Drum roll and trumpet blast. “Ladies and gentlemen, please be upstanding for the next President of the Republic of Indonesia, Haji Doktor Muhammad Jusuf Kalla, exemplary businessman, outstanding political leader and internationally renowned peace-maker, the man who will take this great nation forward to its natural destiny.
“Some of you may have heard he’s the Vice Presidential candidate; technically that’s right. But we all know who’ll be the Big Man around here.” (Applause and laughter.)
Indonesians defer to seniors. Kalla is 72, an age where ambitions have flatlined and a man no longer cares what others think. Should he still be standing when his term ends in 2019 (life expectancy for Indonesian men is 68) he’ll be more concerned at juggling his great grand children than jostling for sinecures in academia or the UN.
After a career just a heartbeat from the top, the moment has come to stop being an also-ran. For the past five years he’s sat as chairman of the Red Cross in its Jakarta office.
From there he’s watched his former boss Susilo Bambang Yudhoyono (SBY), the man who dumped him in the 2009 election campaign because he was too threatening, let the people’s mandate slip from his grasp and become President Bland.
This is Kalla’s final chance to make his mark, to achieve greatness, to be remembered as a Sulawesi hero who trounced the Javanese. He’s got nothing to lose.
Who’s going to roadblock? Jokowi, a furniture businessman from a provincial town, briefly the Governor of Jakarta? He’s a candidate with no qualifications for national leadership other than being what the others are not – an unpretentious man of the people who seems to want a better Indonesia, not personal power and limitless wealth.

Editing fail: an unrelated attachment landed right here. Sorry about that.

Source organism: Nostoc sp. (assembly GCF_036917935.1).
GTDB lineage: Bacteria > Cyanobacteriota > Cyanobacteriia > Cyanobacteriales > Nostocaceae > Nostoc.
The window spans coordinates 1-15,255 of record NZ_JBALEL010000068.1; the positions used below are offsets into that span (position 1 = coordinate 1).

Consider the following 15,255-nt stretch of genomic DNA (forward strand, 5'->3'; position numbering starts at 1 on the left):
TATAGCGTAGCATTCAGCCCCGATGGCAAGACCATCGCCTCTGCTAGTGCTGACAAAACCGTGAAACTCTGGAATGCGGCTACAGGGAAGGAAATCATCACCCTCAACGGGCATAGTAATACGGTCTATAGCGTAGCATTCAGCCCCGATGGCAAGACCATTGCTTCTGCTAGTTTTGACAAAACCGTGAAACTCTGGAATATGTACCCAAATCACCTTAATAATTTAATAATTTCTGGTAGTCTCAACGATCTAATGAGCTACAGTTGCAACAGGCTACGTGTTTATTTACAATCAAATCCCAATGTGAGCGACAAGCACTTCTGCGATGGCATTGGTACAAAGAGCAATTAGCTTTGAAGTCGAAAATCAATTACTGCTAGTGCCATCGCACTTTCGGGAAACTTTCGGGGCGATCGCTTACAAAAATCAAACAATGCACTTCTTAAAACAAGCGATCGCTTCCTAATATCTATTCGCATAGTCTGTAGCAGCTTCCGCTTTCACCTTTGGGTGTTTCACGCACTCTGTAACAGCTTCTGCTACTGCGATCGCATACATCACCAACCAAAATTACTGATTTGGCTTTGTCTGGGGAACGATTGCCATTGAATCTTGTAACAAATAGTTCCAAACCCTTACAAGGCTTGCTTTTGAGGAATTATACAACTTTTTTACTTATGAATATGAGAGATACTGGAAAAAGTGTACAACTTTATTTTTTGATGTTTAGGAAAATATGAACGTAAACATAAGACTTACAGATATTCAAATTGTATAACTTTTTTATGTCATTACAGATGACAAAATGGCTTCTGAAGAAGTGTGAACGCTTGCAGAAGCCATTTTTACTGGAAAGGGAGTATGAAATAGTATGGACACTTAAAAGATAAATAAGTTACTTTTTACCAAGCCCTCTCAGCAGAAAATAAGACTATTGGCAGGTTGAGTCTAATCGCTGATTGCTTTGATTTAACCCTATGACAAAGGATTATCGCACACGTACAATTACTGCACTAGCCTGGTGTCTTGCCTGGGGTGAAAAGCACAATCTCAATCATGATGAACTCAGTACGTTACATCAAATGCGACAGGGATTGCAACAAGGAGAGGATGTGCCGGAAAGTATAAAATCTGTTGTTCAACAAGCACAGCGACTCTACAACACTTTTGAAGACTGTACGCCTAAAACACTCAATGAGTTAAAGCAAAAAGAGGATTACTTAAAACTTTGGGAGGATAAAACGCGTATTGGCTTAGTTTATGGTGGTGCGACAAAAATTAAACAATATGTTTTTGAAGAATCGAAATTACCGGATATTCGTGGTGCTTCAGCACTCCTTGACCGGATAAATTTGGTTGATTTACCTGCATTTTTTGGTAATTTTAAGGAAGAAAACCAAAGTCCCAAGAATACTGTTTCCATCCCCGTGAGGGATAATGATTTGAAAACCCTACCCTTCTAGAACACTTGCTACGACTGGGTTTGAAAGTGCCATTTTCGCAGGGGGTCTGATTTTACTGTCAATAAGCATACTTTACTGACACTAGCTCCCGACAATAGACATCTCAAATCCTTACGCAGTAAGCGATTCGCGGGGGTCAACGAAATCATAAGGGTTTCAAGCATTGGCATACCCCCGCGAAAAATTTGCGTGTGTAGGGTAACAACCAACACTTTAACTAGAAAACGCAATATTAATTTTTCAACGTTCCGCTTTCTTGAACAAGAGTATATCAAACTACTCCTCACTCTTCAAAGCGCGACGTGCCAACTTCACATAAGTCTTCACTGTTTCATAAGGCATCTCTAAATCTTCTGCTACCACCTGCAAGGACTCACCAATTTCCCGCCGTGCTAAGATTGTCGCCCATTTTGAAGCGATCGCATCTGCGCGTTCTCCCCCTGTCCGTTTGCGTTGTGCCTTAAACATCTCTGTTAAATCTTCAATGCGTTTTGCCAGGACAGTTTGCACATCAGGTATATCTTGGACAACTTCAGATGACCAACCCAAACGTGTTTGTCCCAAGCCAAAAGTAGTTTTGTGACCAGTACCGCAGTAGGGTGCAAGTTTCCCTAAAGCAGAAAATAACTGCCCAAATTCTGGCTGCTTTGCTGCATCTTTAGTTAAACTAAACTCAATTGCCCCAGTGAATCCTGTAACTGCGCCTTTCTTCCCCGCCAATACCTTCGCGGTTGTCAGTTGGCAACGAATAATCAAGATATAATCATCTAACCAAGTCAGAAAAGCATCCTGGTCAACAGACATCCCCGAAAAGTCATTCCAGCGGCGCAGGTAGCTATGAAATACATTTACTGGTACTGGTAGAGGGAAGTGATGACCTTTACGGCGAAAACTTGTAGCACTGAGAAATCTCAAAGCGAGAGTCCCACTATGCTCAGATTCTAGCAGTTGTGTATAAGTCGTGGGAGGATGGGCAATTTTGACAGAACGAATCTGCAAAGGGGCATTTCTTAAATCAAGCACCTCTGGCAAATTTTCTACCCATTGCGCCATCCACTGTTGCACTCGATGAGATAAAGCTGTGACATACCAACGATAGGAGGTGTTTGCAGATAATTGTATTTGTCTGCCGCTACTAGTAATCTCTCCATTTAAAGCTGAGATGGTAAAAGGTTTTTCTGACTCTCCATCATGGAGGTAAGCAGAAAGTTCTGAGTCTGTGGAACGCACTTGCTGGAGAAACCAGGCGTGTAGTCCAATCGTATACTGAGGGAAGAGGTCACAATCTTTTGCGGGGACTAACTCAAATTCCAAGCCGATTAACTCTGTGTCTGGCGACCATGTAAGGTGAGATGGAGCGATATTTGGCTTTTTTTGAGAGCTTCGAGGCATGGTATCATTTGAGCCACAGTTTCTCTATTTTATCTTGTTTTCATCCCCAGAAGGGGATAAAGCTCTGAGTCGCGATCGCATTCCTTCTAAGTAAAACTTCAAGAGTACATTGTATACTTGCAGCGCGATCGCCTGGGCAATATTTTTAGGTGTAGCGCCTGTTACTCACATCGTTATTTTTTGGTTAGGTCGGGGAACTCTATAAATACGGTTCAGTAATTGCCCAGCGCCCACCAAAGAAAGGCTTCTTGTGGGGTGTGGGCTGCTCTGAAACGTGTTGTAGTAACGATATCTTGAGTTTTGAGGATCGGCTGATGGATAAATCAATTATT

Wearing a plain shirt, walking to work and eating bakso (meatball soup) on the sidewalk is great media but it’s not statesman stuff. Indonesians expect leaders to strut.
If Jokowi has a philosophy it’s that we should all be nice to one another. Another mild guy preached that 2,000 years ago and look what happened to him.
In the chilling documentary The Act of Killing about the 1965 massacre of communists, Kalla promotes violence at a rally of paramilitary thugs called Pancasila Youth: (Pancasila – five principles – is the State ideology).
“The spirit of Pancasila Youth, that some people accuse of being gangsters. Gangsters are people who work outside of the system, not for the government. The word gangster (‘preman’ in Bahasa Indonesia) comes from ‘free men’. This nation needs ‘free men’.
“If everyone worked for the government we’d be a nation of bureaucrats. We’d get nothing done. We need gangsters to get things done. Free, private men, who get things done. We need gangsters, who are willing to take risks in business. Use your muscles! Muscles aren’t for beating up people. Although beating people up is sometimes needed.”
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